How To Enable New Deduplication Option in vRanger 5.3
Data growth is unquestionably one of the most formidable challenges IT departments are grappling with on a daily basis. For all its benefits, virtualization has added to the data growth challenge, as large amounts of redundant data often reside within virtual machine disk files. To address this growing end-user concern, Quest recently introduced NetVault SmartDisk--vRanger Edition (NVSD vRanger Edition), which provides a new deduplication option for users of vRanger 5.3. You may recall NetVault SmartDisk (NVSD) as the software-based deduplication technology Quest inherited as part of the Bakbone acquisition in early 2011.
In addition to walking users through how to add NetVault SmartDisk as a repository within vRanger, this blog will also take a closer look at how the vRanger and NetVault SmartDisk instances work together to deliver deduplicated backup and restore processes.
Adding NetVault SmartDisk as a vRanger Repository
Once the NVSD vRanger Edition server has been licensed, configured and is up and running (which requires following the basic NVSD installation procedures), it can then be added as a deduplication repository within vRanger.
To get started, within your vRanger UI, navigate to the My Repositories pane and right click anywhere in the pane. From there, select Add and then NVSD. You'll next need to populate a handful of fields within the Add NVSD Repository dialog (see Fig. 1), including:
- Repository Name -- a descriptive name for the repository
- Description -- an optional, long-form descriptor of the repository
- DNS Name or IP
- User Name / Password -- this will be based on the WebDAV credentials you initially used to install NVSD
- Target Directory -- you can select an existing NVSD repository if one exists, or enter a name for your new repository to have it created
- Port -- the default port that vRanger will use to connect to the NVSD repository is 37453.
- Timeout -- the value you enter will determine how long to wait before terminating an idle connection
Figure 1. Use the Add NVSD repository dialog to provide critical details for the new repository within vRanger. (Click image to view larger version.)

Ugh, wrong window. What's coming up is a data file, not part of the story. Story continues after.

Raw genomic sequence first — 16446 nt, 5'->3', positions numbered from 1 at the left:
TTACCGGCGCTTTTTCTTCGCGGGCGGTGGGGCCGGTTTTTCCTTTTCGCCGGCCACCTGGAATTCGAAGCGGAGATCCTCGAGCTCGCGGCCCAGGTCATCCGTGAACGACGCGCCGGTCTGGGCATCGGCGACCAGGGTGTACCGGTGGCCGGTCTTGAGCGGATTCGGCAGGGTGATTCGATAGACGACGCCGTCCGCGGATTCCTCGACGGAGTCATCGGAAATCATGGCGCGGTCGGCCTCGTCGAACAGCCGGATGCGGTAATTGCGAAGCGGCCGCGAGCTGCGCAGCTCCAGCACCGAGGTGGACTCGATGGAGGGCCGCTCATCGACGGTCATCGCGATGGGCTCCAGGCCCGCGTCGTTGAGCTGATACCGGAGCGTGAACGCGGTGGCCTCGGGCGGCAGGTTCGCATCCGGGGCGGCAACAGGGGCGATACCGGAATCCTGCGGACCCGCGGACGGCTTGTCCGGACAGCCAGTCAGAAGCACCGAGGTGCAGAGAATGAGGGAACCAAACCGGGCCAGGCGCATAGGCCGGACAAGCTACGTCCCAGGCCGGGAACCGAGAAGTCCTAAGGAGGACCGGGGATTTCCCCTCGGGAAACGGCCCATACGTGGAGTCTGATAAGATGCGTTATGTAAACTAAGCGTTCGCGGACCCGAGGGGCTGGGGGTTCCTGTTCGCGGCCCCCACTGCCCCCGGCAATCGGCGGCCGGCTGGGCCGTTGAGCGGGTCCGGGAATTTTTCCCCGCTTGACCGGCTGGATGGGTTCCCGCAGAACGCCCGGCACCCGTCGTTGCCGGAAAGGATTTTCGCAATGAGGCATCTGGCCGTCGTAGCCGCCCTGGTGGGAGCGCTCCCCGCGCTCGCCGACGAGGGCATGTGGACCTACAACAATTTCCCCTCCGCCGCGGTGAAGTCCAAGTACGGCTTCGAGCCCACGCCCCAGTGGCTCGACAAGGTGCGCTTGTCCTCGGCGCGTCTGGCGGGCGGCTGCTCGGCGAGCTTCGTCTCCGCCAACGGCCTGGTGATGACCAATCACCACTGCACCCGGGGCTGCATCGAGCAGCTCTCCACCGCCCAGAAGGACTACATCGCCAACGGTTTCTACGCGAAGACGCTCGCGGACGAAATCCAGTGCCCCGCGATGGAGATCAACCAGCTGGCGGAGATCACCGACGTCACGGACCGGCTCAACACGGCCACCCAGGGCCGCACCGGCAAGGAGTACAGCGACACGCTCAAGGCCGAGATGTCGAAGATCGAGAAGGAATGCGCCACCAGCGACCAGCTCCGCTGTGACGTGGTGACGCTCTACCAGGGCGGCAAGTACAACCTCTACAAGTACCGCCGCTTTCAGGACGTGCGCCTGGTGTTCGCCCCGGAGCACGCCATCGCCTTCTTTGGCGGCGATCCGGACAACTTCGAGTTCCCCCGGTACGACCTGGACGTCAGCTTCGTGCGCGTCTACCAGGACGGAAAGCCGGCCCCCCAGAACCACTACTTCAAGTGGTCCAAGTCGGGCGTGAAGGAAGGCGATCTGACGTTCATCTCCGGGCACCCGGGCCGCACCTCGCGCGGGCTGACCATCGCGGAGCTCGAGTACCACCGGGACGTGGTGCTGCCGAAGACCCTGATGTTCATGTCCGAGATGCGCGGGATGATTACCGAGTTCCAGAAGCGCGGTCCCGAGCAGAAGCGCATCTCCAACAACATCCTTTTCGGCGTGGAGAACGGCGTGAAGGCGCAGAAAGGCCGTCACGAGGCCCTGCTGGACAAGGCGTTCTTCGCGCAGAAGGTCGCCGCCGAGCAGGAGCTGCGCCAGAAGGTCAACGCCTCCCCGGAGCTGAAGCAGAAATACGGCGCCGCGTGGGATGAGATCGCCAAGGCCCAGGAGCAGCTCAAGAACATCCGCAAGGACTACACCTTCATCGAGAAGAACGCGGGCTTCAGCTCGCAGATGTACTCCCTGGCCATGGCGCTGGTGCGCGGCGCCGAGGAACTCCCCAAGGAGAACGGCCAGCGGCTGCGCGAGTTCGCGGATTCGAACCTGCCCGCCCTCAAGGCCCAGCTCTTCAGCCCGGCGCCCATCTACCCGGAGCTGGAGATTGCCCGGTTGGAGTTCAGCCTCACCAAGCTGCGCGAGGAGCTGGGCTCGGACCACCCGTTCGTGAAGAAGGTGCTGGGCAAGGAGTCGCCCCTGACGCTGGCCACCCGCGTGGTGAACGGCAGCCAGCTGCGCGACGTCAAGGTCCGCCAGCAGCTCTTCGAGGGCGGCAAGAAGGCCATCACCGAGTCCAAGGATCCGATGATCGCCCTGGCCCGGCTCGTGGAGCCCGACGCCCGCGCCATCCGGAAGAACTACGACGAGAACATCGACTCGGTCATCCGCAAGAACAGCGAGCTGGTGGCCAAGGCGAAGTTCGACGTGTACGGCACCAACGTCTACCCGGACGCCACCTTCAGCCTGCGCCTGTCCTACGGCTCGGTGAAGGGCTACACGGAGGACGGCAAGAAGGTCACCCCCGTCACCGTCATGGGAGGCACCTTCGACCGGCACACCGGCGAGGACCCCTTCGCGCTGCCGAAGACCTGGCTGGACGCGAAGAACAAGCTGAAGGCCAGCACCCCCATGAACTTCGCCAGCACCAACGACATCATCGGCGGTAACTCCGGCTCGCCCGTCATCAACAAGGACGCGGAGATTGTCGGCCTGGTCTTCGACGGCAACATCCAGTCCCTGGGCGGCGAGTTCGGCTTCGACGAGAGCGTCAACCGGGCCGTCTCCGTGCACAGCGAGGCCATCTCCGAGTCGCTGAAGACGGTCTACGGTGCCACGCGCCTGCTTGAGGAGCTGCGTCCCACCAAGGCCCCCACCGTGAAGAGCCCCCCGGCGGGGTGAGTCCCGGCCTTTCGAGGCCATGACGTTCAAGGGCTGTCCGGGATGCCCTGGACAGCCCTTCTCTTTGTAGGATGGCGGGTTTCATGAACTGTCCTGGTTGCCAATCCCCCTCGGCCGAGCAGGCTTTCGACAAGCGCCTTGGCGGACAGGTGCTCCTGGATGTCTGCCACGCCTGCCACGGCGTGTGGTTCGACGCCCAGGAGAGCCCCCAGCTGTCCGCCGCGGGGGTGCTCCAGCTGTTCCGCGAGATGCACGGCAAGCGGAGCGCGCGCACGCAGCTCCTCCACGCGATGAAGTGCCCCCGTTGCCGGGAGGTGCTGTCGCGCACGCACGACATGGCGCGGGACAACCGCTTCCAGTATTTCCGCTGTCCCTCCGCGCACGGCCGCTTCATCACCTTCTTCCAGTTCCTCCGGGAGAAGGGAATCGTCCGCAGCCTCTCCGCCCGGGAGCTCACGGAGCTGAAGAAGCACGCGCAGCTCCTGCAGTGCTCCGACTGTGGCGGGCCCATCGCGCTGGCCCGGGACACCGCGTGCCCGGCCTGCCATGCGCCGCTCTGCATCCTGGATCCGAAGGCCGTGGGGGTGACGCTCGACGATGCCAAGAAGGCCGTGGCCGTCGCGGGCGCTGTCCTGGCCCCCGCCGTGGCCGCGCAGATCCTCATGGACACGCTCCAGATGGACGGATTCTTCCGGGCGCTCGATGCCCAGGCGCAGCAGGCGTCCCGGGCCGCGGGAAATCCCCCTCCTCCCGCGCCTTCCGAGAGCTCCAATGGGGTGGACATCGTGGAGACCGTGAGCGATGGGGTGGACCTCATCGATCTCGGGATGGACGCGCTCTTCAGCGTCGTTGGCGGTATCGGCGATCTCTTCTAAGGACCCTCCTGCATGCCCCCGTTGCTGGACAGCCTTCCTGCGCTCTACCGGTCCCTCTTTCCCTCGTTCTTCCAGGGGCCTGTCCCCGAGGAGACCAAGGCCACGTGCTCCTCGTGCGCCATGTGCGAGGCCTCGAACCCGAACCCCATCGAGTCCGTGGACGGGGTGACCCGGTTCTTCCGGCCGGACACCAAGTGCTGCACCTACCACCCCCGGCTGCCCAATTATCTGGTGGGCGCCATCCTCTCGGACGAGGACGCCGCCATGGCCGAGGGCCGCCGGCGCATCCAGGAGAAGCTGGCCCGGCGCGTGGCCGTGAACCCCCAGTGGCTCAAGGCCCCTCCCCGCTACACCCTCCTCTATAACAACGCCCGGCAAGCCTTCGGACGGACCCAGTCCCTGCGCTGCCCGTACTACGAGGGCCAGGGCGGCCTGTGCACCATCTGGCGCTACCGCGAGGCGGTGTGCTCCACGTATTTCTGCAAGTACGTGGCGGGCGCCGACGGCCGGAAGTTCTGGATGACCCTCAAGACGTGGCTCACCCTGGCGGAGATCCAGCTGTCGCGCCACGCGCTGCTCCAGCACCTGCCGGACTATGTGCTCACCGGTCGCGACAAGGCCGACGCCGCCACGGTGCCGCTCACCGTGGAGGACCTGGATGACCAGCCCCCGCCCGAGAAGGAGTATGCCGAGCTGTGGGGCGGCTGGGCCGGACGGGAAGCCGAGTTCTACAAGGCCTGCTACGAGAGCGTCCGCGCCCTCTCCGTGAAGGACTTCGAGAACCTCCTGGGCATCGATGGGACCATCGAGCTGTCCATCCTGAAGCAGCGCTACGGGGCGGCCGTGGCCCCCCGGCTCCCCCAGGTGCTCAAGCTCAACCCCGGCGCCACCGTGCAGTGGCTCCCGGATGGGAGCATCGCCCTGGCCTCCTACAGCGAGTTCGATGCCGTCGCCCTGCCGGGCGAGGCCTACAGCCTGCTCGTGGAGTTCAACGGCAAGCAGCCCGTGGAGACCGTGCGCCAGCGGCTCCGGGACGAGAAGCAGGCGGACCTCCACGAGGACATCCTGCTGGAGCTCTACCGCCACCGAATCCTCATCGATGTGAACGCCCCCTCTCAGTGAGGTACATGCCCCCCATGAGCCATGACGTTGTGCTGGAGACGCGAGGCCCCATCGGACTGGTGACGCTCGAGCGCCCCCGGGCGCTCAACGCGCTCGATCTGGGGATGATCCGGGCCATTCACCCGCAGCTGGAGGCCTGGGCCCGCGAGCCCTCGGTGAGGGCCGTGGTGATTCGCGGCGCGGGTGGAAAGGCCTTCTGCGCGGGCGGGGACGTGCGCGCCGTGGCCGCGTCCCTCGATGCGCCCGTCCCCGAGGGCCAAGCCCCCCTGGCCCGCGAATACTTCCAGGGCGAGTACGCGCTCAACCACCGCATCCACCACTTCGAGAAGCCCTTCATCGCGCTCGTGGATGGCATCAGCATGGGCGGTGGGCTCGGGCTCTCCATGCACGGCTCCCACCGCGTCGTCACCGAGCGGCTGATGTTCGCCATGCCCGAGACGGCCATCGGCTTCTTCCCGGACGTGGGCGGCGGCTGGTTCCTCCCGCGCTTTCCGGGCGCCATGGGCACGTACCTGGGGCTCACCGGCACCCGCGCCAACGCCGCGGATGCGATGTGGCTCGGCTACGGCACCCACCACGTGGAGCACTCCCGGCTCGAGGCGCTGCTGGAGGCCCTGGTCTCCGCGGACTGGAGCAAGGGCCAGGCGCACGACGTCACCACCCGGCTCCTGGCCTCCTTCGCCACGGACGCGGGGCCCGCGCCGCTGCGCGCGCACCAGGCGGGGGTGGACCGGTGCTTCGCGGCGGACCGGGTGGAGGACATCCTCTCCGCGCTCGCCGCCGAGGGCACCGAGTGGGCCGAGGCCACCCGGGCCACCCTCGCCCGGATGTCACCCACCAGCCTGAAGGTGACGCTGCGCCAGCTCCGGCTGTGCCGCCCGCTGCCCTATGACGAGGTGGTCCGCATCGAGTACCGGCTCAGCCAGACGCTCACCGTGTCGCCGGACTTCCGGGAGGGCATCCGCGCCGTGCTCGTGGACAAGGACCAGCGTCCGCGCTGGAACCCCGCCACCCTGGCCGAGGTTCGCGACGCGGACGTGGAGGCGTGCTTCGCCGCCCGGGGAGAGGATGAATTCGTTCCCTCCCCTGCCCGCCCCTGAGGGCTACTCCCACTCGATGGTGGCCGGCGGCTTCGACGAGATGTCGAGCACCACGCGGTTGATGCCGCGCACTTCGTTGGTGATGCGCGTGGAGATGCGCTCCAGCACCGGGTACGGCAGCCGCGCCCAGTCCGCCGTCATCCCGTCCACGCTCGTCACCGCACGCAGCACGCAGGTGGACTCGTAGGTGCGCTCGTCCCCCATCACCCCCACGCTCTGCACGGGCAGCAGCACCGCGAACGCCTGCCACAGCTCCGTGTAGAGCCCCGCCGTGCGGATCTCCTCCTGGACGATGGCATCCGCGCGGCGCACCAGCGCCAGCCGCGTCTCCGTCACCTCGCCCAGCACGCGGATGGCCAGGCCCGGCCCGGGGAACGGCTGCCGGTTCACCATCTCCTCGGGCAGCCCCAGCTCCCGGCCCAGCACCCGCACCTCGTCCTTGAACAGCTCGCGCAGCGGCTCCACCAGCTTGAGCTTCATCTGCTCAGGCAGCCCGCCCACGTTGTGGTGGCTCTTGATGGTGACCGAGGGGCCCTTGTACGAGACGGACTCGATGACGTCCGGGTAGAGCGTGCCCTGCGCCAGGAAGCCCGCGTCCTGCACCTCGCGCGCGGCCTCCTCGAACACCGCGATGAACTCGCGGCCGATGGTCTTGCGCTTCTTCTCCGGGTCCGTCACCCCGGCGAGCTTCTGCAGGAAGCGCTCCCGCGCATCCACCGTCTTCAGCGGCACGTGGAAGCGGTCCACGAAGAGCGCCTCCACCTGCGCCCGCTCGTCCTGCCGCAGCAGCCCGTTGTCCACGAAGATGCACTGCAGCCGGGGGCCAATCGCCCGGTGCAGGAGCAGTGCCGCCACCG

Once you've populated all of the aforementioned fields, click OK. You'll then click OK again, and the connection to the repository will be tested and added to the My Repositories pane. From there, you can view pertinent information about the NVSD repository you have just configured, including the amount of free space remaining and the repository's deduplication ratio.
The Deduplicated Backup Process
Now let's take a look at how the deduplication backup process between vRanger and NetVault Smart Disk actually functions.
After you initiate a backup job targeted to the NVSD repository, vRanger streams data on the user-defined port to the storage service (see Fig. 2) , which then stores the backup stream from vRanger in the staging store. The storage service updates the content index to indicate where the backup is stored in the staging store, and then updates vRanger to indicate that the backup stream has been successfully stored. Meanwhile, during the user-defined deduplication window, backup data is retrieved from the staging store and sent to the deduplicator, which performs byte-level, variable-block length deduplication by breaking data streams into unique chunks.
Figure 2. Deduplicating data in the NVSD Repository. (Click image to view larger version.)
The Deduplicated Restore Process
After the user initiates a restore of a deduplicated backup that is stored on the NVSD repository (see Fig. 3), vRanger requests the data on the user-defined port from the storage service, which then queries the content index to determine whether the backup is stored in the staging store for non-deduplicated backups or the chunk store for deduplicated backups. The storage service then queries the backup's manifest for the first or next batch of chunk names in the backup. Ultimately, the storage service retrieves the chunks from the chunk store and streams them to vRanger. On completion of restoring all data chunks in the manifest, vRanger returns a restore completed job status.
Figure 3. Restoring deduplicated data. (Click image to view larger version.)
Understanding Global and Variable Block Deduplication
One other important note before I conclude: NVSD vRanger Edition enables global, variable-block deduplication. In order to get the most of your deduplication implementation, it's important to understand how global deduplication differs from job-level deduplication, and how variable-block deduplication differs from fixed-block deduplication.
Job-level deduplication acts on data being backed up by a specific job. Global deduplication acts on data from multiple instances. In other words, if you have two vRanger instances writing to the same NVSD instance, with global deduplication, the data will be treated as if it came from a single source, and thus data from all ESXi hosts involved will be deduplicated.
Figure 4. Fixed-Block vs. Variable-Block Deduplication. (Click image to view larger version.)
Regarding fixed- versus variable-block deduplication, the key difference, as noted in figure 4 below, is in how the deduplication engine accounts for file shifts (see Fig. 4). With fixed-block deduplication, when data in a file shifts, all subsequent blocks in the file will be rewritten and are likely to be considered as unique. With variable-block deduplication, segments are anchored based on their interior data patterns, leading to more significant levels of compression.
Posted by John Maxwell on 02/08/2012 at 12:49 PM